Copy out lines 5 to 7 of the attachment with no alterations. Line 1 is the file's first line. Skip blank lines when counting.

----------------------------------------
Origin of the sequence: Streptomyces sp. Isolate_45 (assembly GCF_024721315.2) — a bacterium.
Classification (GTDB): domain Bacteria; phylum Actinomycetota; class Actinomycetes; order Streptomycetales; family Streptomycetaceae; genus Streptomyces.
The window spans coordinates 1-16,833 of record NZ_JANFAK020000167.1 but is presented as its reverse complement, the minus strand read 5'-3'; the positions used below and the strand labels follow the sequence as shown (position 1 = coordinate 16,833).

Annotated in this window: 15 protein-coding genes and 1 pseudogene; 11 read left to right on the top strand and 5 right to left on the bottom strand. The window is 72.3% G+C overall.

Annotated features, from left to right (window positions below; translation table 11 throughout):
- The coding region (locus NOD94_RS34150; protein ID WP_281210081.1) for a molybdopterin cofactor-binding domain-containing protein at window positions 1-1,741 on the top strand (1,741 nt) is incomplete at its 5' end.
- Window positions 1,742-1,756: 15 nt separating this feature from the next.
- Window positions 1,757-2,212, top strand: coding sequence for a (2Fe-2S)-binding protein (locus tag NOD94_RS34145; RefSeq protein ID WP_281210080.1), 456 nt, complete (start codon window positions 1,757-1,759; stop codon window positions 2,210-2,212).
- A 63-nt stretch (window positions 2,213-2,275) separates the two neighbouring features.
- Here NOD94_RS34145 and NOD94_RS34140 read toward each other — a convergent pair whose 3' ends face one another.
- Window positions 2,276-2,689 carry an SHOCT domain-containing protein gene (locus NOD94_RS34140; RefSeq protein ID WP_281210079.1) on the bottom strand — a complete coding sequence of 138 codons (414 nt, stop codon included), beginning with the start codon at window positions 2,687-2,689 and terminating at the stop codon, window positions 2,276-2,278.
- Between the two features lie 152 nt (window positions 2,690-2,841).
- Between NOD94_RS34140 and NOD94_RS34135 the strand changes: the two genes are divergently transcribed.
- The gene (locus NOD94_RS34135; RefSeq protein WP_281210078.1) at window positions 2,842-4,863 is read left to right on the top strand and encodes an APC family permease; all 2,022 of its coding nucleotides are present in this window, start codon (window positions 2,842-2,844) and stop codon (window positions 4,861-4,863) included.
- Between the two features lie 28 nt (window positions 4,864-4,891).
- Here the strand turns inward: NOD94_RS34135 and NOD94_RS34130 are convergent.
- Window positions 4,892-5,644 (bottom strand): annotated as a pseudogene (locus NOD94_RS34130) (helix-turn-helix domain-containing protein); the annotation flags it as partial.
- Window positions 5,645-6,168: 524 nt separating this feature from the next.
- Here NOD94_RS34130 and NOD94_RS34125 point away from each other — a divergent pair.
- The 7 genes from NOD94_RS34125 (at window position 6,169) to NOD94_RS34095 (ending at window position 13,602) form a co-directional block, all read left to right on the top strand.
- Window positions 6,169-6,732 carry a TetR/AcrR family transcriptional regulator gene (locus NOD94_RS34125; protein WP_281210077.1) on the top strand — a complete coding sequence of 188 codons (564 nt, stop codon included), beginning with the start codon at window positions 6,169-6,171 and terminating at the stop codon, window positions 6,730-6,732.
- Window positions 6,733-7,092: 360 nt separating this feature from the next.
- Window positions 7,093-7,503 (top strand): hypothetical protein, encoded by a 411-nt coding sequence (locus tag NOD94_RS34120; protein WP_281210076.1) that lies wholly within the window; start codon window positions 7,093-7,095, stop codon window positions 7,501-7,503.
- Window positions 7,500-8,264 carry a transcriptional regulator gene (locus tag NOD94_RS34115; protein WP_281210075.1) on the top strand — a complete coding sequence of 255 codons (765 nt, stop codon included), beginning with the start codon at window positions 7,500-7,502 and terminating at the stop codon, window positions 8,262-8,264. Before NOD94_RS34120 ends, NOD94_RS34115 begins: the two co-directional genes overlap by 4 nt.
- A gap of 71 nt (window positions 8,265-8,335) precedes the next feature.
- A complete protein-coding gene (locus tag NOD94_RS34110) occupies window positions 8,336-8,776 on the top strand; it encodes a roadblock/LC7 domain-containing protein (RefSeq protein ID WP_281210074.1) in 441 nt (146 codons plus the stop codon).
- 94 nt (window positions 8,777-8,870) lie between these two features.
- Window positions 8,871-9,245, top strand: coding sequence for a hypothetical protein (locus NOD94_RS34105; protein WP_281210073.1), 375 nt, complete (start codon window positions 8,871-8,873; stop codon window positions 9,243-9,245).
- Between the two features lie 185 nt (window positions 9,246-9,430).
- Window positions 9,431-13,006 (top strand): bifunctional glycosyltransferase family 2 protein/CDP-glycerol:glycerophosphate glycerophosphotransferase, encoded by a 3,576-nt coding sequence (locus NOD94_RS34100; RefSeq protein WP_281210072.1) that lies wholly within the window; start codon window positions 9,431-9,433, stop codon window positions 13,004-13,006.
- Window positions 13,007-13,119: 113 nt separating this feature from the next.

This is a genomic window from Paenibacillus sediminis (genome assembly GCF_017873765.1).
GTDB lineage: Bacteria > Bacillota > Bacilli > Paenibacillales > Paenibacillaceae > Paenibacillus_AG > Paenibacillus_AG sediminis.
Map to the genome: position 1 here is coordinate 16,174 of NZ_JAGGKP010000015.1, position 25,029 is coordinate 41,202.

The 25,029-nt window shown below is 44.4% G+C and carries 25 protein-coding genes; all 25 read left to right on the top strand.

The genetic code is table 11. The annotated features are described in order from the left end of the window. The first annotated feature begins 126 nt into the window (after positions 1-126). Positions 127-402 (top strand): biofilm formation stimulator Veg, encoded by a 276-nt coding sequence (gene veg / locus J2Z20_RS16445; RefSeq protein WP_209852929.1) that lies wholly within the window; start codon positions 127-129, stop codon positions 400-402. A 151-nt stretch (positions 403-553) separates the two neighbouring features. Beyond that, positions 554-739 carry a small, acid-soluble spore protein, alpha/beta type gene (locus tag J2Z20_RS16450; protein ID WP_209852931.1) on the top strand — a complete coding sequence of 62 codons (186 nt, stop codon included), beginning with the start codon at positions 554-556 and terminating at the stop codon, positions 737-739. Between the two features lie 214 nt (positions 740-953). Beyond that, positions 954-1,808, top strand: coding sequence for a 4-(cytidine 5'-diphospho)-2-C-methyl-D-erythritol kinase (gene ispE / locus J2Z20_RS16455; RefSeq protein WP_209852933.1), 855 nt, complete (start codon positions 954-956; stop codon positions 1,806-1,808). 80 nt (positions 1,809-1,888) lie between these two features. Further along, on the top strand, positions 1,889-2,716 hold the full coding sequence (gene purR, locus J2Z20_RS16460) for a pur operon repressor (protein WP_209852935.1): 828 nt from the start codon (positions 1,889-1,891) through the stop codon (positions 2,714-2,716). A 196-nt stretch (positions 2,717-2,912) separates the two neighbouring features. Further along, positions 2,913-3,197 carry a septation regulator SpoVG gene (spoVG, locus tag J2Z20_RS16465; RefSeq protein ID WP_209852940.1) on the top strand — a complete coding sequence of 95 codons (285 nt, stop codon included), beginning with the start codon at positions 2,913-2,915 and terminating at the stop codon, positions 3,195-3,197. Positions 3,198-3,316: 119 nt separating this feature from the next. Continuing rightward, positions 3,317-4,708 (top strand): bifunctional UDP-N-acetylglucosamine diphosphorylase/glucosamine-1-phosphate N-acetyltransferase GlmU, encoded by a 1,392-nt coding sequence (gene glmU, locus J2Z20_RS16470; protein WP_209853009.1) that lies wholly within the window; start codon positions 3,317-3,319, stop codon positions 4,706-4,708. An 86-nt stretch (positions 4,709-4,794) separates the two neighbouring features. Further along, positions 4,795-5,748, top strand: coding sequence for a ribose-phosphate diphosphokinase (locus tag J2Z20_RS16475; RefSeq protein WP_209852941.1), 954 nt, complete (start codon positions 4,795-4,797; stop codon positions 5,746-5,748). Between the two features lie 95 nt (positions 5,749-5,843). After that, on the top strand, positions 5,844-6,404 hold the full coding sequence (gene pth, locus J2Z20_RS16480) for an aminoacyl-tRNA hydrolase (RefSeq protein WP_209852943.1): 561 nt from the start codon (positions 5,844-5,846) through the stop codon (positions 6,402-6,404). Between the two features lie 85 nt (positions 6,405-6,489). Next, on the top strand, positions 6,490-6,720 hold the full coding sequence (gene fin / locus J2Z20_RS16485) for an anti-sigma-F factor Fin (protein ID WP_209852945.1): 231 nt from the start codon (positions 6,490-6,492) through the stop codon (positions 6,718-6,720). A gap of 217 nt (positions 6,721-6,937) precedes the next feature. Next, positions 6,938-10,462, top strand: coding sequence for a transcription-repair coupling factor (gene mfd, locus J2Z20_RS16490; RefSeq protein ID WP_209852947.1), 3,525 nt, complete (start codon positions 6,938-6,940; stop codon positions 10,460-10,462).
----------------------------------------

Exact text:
Annotated features, from left to right (window positions below; translation table 11 throughout):
- The coding region (locus NOD94_RS34150; protein ID WP_281210081.1) for a molybdopterin cofactor-binding domain-containing protein at window positions 1-1,741 on the top strand (1,741 nt) is incomplete at its 5' end.
- Window positions 1,742-1,756: 15 nt separating this feature from the next.